When Marriage Sends You Running for Cover: Stonewalling
Pulling again from Dr. Gottman’s excellent book, Why Marriages Succeed or Fail, I’ll be concluding my “4 Horsemen of the Apocalypse” series. These are four behaviors that can really harm a marriage: Criticism, Contempt, Defensiveness, and Stonewalling.
Stonewalling is shutting down completely, especially during an emotionally charged moment. Interestingly, Dr. Gottman’s research shows that men are more prone to stonewall than women, a statistic that I’m sure some of you are nodding in agreement with. But there’s a reason why men shut down faster than women, and it’s a physical one.
Dr. Gottman talks about emotional flooding, which is when the argument activates a physical response in a person: increased heart rate, blood pressure, sweaty hands, etc. And men reach emotional flood points much more quickly than women. So while you may still be just warming up, your husband may be completely flooded with physical symptoms that are reducing his ability to think or engage. As a protection measure, he shuts down and stonewalls the argument, allowing his body to return to a state of rest.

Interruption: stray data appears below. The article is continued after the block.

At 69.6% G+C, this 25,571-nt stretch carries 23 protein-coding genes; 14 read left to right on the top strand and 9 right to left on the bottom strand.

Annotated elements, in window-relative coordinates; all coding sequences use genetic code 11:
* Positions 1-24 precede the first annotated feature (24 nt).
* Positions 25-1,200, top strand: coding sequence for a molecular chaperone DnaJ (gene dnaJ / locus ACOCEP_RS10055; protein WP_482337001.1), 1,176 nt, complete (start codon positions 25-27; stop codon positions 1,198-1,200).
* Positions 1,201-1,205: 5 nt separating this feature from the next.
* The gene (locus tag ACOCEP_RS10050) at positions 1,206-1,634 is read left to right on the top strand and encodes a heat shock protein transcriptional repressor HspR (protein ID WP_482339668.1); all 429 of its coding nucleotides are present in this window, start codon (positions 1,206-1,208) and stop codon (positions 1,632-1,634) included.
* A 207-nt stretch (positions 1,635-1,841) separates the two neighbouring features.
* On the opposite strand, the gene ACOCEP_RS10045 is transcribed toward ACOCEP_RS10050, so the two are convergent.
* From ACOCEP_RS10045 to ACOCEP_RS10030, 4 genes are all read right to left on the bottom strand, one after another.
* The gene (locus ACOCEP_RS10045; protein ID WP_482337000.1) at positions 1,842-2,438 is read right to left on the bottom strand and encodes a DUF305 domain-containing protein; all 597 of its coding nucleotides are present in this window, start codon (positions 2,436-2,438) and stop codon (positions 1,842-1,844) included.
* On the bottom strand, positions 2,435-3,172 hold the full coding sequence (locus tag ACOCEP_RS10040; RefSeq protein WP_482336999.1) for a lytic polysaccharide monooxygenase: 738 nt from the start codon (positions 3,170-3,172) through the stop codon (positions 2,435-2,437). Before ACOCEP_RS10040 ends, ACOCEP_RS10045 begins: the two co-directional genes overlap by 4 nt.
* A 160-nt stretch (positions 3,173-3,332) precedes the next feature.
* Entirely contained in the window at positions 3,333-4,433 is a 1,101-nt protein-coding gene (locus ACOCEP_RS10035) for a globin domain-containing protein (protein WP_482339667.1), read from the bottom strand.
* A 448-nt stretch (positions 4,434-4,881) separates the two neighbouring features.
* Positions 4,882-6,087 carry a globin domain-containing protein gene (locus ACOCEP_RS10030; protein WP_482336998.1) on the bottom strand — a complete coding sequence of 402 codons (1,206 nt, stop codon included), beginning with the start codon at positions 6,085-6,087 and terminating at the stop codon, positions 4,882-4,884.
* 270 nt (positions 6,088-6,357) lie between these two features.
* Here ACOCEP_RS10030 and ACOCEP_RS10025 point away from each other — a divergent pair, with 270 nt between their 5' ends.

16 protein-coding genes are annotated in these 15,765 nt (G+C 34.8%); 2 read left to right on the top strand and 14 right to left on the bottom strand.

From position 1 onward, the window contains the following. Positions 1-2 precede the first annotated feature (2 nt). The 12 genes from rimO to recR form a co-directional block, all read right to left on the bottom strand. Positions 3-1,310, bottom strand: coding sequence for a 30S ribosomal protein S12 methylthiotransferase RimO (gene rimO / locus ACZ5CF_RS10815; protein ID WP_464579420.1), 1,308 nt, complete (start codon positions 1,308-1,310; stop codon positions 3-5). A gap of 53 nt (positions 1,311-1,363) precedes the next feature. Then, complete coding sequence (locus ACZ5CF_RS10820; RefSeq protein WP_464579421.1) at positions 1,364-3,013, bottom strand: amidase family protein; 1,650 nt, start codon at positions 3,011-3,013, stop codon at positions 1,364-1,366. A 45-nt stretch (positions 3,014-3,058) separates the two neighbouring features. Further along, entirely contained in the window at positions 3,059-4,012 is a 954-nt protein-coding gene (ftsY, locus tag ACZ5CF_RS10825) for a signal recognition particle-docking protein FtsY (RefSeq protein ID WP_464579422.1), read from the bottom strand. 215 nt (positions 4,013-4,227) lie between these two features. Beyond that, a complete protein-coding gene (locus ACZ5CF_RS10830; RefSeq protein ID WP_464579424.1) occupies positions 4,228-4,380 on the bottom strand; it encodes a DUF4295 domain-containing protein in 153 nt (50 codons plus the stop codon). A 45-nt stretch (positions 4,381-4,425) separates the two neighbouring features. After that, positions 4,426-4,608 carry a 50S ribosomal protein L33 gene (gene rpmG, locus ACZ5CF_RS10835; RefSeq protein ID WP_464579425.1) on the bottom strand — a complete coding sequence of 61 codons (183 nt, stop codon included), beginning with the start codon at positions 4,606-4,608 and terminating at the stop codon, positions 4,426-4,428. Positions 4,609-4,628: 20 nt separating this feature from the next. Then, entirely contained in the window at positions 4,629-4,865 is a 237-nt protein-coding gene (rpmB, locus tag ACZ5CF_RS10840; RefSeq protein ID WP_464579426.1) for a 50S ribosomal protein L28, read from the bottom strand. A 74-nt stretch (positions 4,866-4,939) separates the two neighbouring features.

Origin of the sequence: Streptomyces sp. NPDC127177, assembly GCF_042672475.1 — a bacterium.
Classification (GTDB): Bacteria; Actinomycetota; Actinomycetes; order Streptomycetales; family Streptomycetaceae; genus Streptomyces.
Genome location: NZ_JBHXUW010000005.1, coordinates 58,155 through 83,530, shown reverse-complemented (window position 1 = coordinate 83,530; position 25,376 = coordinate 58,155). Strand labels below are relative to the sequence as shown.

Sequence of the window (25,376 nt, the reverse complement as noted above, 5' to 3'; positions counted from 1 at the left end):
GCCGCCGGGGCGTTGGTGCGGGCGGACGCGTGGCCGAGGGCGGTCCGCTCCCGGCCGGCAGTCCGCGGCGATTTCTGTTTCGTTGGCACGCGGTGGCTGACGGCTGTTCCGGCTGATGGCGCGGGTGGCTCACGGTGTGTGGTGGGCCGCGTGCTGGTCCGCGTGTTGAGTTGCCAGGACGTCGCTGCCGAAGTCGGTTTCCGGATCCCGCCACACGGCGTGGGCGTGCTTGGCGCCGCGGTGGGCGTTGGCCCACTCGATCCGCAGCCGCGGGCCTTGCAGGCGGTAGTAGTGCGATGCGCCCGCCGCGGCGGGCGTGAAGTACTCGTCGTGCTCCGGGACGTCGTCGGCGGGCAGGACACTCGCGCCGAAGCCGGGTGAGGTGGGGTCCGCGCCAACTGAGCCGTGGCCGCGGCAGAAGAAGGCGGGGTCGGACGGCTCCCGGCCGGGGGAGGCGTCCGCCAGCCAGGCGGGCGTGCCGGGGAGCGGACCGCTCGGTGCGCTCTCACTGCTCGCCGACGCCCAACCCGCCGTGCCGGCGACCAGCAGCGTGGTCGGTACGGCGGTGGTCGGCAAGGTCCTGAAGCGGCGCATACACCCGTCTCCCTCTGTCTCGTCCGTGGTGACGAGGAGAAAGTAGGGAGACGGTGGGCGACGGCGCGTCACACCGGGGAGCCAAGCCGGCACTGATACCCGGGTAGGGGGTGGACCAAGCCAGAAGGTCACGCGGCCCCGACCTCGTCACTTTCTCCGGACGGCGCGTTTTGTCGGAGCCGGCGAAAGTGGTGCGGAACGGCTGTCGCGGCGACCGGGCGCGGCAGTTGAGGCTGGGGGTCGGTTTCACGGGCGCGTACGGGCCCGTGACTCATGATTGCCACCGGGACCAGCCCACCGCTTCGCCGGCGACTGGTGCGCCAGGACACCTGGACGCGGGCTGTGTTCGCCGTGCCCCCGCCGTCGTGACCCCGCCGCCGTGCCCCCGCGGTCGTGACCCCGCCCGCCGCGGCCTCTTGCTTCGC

Now, just because stonewalling can be a protective technique does not mean it is a beneficial one. If one partner is emotionally overwhelmed, the best way to handle it is to simply say, “I’m overwhelmed and upset. I need 5 minutes by myself to cool off.” If your partner says this to you, agree! Both of you will get a chance to cool off and evaluated the argument.
Stonewalling is extremely detrimental to your partnership because it eliminates any possibility of resolution if one partner simply stops talking or physical leaves the room. If you are a stonewaller, you may believe that you’re simply being neutral, or showing self-control, but unless you are communicating, you are stonewalling. You need to explicitly say: “I’m not talking because I’m trying to control my temper,” or, “If you make me reply right now I might say something I’ll regret.” Then ask for a break to calm down physically before resuming the argument.
If your partner is stonewalling you, then stop the argument. I suggest saying something like, “Hey, I don’t think we’re making any progress. Why don’t we both take a 10 minute break to calm down and then pick up the conversation?” Then, when you’re not arguing, talk to him/her about the stonewalling behavior and ask how the two of you can avoid it in the future.
Not sure if you use stonewalling? Schedule a chat with me and we’ll figure it out!